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I’m at the Milwaukee Secure Detention Facility (MSDF), an institution in the Wisconsin Prison System (WPS), participating in the Earned Release Program (ERP).  I expected Tuesday to be another day of waiting for my ERP social worker Ms. Grey to walk through those steel doors with the word that my judge had signed my amended judgment of conviction permitting my release from prison since I have now graduated the ERP.  Tuesday didn’t disappoint as I did do a lot of waiting.  We did get some weirdness go on though.  Starting with the first count in the morning, cellie Scar Johnson talked right in front of the guard as he was counting us.  The guard was more shocked than anything I think that Scar was so brazen in his disregard for his authority and the procedures for count.  But that was the end of it or so it seems.  Trust me though the guard involved wont’ forget.  A little later the other guard inspected a cell and found a stinger.  A stinger are melted prongs stacked inside an electrical cord which is stuck in water with salt.  The cord the plugs into the wall.  The salt water then heats up soda bottles full of water.  Inmates use those bottles for coffee or refried beans.  Most prisons provide a microwave to inmates so this isn’t necessary.  But not at MSDF.  Supposedly, if you get caught with a stinger, its supposed to be an automatic trip to the hole.  But nothing came out of it thus far for the inmates in that cell.  This guard then went from cell to cell looking at everything that was plugged into a socket checking to see if one of the prongs were removed.  of course, you can make a stinger with any metal you can fit into the electrical cord holes (a radio cord is often used).  Wire from a notebook, paper clips and so on.  So the point of the search was a little lost on cellie Larry Sands and I.  Anyway, a little later on, the lock for the door on the cell next door wouldn’t open for any key.  Maintenance had to be called and the inmates in that cell had to hang out in the dayroom.  Of course, another guard had to stand up their with the worker as he worked on the door to ensure no tools were taken.  But the event we were all waiting for didn’t happen for anyone – getting word from Ms. Grey if our paperwork had been signed by the judge.  ERP group member Scott Dietz called his sister and had her check on all ten of us on CCAP to see if any activity occurred on our cases.  There was some confusion on her part whether or not she was looking in the right place.  I got on the phone and tried to help.  Still, no signs of activity on CCAP.  I’m ok though.  I know it’s going to happen so I’m not going to get worked up.   It’s just a matter of time.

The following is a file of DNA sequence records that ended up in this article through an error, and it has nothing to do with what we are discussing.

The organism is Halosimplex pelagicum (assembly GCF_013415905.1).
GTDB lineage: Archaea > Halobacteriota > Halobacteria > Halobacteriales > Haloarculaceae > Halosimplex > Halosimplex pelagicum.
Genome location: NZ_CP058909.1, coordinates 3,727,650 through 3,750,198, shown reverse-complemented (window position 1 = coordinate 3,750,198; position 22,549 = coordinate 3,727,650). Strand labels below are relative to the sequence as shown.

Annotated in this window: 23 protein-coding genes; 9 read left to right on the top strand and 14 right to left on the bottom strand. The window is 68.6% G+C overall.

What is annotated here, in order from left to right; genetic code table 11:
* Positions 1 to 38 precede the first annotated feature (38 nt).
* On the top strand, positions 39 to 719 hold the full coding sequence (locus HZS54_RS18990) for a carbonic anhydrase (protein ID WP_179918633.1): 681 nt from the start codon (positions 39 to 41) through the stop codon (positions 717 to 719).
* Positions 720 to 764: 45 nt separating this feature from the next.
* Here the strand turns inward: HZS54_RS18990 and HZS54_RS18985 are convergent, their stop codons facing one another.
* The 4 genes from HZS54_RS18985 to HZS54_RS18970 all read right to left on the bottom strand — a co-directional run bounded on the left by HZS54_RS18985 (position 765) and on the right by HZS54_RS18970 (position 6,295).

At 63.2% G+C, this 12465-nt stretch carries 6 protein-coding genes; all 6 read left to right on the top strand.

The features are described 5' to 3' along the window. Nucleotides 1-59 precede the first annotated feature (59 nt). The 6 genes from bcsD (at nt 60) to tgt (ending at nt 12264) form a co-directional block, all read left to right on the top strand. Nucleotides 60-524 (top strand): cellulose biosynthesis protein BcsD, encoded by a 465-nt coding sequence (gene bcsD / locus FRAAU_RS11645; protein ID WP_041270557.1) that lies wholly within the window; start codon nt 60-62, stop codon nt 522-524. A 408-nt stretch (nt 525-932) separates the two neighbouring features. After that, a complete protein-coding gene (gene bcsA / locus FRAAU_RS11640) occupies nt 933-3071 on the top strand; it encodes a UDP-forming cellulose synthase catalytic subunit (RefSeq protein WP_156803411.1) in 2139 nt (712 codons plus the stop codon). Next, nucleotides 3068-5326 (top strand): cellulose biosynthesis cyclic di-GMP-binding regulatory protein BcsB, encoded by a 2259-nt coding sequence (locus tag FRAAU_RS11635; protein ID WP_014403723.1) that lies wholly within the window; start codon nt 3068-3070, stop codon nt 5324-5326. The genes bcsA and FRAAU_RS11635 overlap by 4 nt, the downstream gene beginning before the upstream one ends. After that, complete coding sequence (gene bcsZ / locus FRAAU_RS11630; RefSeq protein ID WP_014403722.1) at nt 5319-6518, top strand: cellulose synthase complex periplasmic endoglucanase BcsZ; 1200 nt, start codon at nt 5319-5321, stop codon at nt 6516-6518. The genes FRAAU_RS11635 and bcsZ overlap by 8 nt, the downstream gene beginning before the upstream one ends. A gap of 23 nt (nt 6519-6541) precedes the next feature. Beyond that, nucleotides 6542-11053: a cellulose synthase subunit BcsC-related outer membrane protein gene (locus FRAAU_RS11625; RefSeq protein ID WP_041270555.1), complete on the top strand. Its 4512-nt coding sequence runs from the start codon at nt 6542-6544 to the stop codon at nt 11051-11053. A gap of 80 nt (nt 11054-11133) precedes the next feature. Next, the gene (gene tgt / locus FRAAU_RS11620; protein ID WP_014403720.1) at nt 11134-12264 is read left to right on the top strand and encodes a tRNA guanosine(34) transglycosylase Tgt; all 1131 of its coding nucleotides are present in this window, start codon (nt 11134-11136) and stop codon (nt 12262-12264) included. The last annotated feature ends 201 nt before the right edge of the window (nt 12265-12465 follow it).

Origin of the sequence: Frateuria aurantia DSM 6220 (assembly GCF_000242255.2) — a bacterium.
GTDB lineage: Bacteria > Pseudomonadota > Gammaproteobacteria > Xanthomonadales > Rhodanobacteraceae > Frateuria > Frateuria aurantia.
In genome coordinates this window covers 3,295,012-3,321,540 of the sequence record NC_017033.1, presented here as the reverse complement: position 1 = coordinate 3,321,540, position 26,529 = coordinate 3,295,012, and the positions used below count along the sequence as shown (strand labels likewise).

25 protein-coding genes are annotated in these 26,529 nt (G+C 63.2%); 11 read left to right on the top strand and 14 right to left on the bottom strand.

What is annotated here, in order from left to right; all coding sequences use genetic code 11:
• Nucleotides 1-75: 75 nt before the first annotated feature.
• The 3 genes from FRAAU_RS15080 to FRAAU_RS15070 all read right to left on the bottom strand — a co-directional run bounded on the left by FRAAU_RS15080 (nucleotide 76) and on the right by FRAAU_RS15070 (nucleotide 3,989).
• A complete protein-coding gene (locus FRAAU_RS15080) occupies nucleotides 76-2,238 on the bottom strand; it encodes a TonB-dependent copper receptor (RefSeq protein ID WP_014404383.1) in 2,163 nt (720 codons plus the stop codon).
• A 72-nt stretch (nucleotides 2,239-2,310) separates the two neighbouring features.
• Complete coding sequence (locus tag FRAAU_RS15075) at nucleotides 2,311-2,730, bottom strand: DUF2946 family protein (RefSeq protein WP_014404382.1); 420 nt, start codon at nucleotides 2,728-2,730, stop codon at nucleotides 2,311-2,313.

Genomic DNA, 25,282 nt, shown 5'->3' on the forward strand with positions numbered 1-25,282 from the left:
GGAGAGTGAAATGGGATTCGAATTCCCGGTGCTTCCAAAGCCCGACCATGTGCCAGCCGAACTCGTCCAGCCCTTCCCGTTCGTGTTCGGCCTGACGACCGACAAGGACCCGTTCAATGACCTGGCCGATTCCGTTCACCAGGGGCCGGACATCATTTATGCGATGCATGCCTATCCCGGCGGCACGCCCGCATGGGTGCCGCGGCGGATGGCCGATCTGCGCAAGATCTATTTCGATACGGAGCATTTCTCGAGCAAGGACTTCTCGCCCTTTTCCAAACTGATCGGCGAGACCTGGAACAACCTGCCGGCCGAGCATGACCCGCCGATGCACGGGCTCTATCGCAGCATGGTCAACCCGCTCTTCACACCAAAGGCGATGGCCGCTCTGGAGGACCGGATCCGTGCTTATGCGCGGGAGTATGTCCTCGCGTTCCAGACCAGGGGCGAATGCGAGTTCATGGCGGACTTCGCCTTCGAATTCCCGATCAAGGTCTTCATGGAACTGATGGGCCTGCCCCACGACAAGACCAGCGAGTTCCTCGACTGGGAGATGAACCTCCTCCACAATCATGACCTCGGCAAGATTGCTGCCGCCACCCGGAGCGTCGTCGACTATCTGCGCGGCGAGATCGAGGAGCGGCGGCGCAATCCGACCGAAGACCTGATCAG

I’m at the Milwaukee Secure Detention Facility (MSDF), an institution in the Wisconsin Prison System (WPS), participating in the Earned Release Program (ERP). In the course of doing laundry and trying to get a break from cellie Andre Charles, I spent some time in the dayroom talking to a few guys on my unit.  First, I got to talk to a guy who is in a similar position to me in that he doesn’t have anywhere to go when he gets out after being paroled to Waukesha County.  He’s written to everyone you can think of inquiring about his situation, neatly organizing the info in a picture album you can order off canteen.  But he’s reached the same impasse as I have.  There appears to be nowhere to go except the shelter in Waukesha, WI, the Salvation Army.  His stepfather won’t allow him at their home.  But he’s come up with another plan.  He’ll get a cheap car and sleep in that since the weather will be warm when he’s released in May.  I argued it isn’t safe and the parole officer (PO) likely wouldn’t approve such a thing.  His argument back was that the PO could provide different accommodations if they didn’t like it.  I suspect the PO won’t take to such tactics.  But the desperation we both feel is pretty evident.  I even found myself thinking about this possibly that really isn’t.  Later I caught up with a guy from my ERP group, Mark Hogan.  He’s really become the class clown of our group, coming up with things to say that are really off the wall.  But he sat down with me at the table.  He’s almost 70, but is as strong as an ox, out lifting  many in the exercise room.  He has a gray Rollie Fingers type moustache and likes his gin.  He claimed to have done 4 years for his 5th offense DUI which is quite harsh so I’m a little doubtful.  Perhaps I telegraph that I’m receptive to such things, but he opened about his own experience with Post Traumatic Delayed Stress Disorder, and his time in Vietnam.  I shared part of my biological father’s experience in return.  I’m’ due to read my autobiography to the ERP group on February 11th (over 2 weeks away) so they all will know this stuff soon.  I’m a little nervous as many indicate they were very general with some indicating they flat out lied.  I’m just really nervous some will use it against me in some fashion outside the ERP group.  It’s not suppose to happen but the reality is it probably will.  Today was the first day our ERP group began reading it’s autobiographies.  But first a newcomer joined our group, an attractive Asian American woman named Nikita Cho who was a student interning under Ms. Grey, our ERP Coordinator.  After the breathing exercises and the introductions we had the first autobiography read, Larry Sands.  Sands had made it clear he wasn’t going to write a lot or be specific back in the beginning and it was pretty obvious.  So much so Ms. Grey made him sit down and write it over and called on the next guy, John Lloyd.   Lloyd had done a good job having lived a pretty normal life.  Grief over his father’s death led Ms. Grey to assign him the book Life is Goodbye Life is Hello by Alla Bozarth.  John and I sit across from each other at mealtime and during program time and we get along well.  In the afternoon session, we went over the stages of change – 1. pre-awareness, 2. Contemplation, 3. Preparation, 4. Taking Action, 5. Avoiding relapse and maintenance.  It was probably Ms. Grey’s best day that I’ve seen so far.  I’m happy to say I’ve been in 3, 4 and 5 since last January.